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Subject: The Price Swoop
From: Jason Victor Serinus <[log in to unmask]>
Reply-To:Jason Victor Serinus <[log in to unmask]>
Date:Mon, 13 Mar 2017 13:31:31 -0700

text/plain (83 lines)

I stood at the Met for a Price Aida. It was probably during the period I
attended Amherst College (1963-1967). There was a swoop in either "Ritorna
Vincitor" or "O Patria mia" that was so painful that I and many other
members of the audience gasped involuntary. Then she hit a high note that
was ravishing. When the lights came up, this fey little standee ran around
behind me declaring, with a fabulous lisp, "If you think Ms. Price was bad
tonight, you should have heard her opening night. Ms. Price was a shambles!"

There was also a late Forza at San Francisco Opera where, when it came to
the final "Maledizione!"s, she bent forward and literally shouted the first
two while crossing her arms in front of her and then shooting them out to
the side. It was the weirdest thing I had ever experienced on the operatic
stage. Then of course, she sang the final high note gloriously.

A similar thing happened when she gave a post-retirement recital in the
house. When she sang "Summertime," she switched into speaking the lines "So
hush little baby, don't you cry." The way she shouted them out, I don't
think any baby within miles would have dared utter a peep. During
intermission, I encountered a longtime standee in the house who said to me,
in response to my raised eyebrows, "Ms. Price, freed from the restraints of
directors and coaches, is doing what she has always wanted to do; she's
letting it all hang out."

On the other hand, I recall a recital at SFO where, for her sixth encore,
she pared her voice down to what seemed like a mere thread to sing "my
mammy's favorite lullaby" with a caressing intimacy that I didn't think she
was capable of. It was wonderful. This was after a "Tu, tu piccolo addio"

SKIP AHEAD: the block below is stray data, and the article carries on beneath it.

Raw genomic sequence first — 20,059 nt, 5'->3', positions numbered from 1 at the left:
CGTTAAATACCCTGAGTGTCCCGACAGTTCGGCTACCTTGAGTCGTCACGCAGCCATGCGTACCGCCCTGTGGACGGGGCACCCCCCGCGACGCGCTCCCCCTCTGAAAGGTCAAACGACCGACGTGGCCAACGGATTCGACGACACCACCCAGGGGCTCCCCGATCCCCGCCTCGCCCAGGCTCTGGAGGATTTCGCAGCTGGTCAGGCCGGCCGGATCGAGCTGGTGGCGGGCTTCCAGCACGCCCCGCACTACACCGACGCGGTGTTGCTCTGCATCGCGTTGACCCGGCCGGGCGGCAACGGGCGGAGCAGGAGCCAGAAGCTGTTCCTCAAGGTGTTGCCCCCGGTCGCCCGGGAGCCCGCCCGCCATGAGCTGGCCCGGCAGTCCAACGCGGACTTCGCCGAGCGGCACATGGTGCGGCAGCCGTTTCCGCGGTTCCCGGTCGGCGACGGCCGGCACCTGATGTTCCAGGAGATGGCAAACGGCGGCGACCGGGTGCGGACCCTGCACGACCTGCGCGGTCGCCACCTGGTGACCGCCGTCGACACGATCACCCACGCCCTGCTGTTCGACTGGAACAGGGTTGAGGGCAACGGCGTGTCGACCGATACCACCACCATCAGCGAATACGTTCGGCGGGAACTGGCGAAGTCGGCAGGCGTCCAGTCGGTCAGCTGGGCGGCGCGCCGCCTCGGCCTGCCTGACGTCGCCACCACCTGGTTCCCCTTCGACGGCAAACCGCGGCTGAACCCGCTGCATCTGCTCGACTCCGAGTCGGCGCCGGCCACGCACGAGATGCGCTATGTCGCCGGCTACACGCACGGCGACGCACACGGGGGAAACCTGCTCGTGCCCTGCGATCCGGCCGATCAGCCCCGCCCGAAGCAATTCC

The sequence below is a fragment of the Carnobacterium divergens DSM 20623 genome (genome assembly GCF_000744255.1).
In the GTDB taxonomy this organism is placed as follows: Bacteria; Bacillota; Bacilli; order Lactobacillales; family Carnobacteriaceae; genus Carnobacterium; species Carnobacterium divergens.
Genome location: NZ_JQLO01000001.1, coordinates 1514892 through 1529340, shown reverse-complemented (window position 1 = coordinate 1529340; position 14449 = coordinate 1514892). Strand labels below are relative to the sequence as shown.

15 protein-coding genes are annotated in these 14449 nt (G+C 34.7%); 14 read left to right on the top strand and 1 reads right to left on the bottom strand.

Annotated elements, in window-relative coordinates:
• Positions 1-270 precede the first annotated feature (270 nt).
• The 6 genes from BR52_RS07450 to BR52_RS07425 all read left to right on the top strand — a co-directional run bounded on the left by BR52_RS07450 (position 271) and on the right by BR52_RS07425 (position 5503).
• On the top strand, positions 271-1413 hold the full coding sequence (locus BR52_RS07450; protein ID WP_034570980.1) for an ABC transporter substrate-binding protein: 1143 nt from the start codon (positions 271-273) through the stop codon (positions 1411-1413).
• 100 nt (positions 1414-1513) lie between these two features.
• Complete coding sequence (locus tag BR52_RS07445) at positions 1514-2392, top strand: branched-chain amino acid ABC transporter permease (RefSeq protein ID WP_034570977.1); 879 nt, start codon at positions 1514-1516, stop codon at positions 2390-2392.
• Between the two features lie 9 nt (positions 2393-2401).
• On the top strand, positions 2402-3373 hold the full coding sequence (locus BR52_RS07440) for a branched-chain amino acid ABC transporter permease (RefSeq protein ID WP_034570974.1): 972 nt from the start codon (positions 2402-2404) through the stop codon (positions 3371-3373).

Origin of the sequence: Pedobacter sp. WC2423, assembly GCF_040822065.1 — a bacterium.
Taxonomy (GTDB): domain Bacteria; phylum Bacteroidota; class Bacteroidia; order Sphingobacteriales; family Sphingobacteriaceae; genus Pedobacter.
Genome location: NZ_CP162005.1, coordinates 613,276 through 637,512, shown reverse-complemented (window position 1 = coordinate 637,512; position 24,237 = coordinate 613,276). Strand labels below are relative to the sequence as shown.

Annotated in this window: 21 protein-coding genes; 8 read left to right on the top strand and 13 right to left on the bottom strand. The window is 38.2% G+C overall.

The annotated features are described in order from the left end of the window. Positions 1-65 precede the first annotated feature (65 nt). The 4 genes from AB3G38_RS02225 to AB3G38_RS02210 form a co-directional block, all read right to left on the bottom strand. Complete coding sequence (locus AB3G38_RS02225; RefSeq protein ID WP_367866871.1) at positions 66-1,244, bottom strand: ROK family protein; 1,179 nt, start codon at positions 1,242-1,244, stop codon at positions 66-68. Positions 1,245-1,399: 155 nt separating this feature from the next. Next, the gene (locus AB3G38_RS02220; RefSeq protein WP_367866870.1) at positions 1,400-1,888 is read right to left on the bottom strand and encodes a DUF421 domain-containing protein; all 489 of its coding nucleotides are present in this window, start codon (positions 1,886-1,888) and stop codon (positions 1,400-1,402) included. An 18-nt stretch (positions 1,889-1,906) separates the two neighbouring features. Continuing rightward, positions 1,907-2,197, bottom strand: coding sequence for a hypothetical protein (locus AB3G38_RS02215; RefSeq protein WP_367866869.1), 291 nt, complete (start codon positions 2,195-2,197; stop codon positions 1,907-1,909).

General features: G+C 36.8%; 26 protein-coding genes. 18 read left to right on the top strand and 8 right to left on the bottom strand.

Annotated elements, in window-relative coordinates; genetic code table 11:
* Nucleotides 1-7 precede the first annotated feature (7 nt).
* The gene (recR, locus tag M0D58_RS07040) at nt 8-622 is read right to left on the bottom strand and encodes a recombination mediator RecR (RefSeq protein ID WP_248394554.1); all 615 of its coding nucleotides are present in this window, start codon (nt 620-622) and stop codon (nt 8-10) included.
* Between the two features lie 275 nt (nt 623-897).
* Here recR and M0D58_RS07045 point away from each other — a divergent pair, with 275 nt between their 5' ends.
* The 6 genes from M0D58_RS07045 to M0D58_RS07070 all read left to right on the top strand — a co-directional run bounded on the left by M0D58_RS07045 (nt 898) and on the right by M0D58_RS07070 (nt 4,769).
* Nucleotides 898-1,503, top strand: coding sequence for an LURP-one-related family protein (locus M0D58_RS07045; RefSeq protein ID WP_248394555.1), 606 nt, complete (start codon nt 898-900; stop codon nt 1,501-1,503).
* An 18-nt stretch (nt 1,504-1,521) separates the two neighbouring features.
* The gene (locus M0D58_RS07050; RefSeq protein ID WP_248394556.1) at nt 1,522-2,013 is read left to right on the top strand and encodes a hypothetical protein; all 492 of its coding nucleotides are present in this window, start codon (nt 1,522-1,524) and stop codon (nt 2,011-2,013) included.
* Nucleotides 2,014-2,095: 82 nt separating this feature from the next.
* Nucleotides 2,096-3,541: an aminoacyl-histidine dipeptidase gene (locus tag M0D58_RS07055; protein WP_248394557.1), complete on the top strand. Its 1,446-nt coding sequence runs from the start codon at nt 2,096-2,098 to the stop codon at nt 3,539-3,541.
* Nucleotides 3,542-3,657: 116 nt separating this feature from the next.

that was so overwhelming in its dramatic intensity that, when the applause
was dying down, someone shouted from the audience, "Sock it to us,
Leontyne!" She responded by saying, "For my next number, I shall do "La
Canzone di...." There were so many screams of delight that you could hardly
hear "Doretta, from La Rondine by Puccini." God, was she wonderful that
night. We all adored her.

Leontyne Price was a great but variable artist. On the right day, in the
right voice, in the right material, she was unbeatable. Her "Do Not Utter a
Word" and "Depuis le jour," both from the Prima Donna I album of 1965, show
her at her finest. But like most artists, she had her faults and
limitations. Even in arias, she could get lazy, and slip into bad habits
rather than taking the care necessary to finish phrase swith impeccability.
And, as mentioned earlier, there were performances when she seemed to walk
through everything but the arias.

Some of our greatest artists have had to address their limitations head on.
Recall the Lehmann Leonore from Salzburg with Toscanini where she
transposed the second half of the aria, or the filmed "O soave fanciulla"
with Tebaldi and Bjorling, where, again, there was a key change in the
middle so that Tebaldi would not have to attempt a high C. On that score,
Tauber always faked his high C.  Such limitations did not make them any
lesser as artists.

jason victor serinus

Jason Victor Serinus     Whistler
Extraordinaire: **The Voice of Woodstock • The Pavarotti of Pucker**
Music and audiophile critic: Seattle Times, Port Townsend Leader,
Stereophile, Listen, San Francisco Classical Voice, Bay Area Reporter, Gay
City News, American Record Guide, Classical Voice North America, Stanford
Live, Opera Now, Copper, and more

"Neutrality helps the oppressor, never the victim. Silence encourages the
tormentor, never the tormented.” — Elie Wiesel

“This is a time to remember all of us who are LGBTQ. It’s a time to stand
out and be proud, to parade who we are, to celebrate and to let them know
we will not be silenced, we will not be stopped, we will not go back into
the closet. Together, we will love.” — JVS at our Orlando Massacre Support
Rally in Port Townsend, WA

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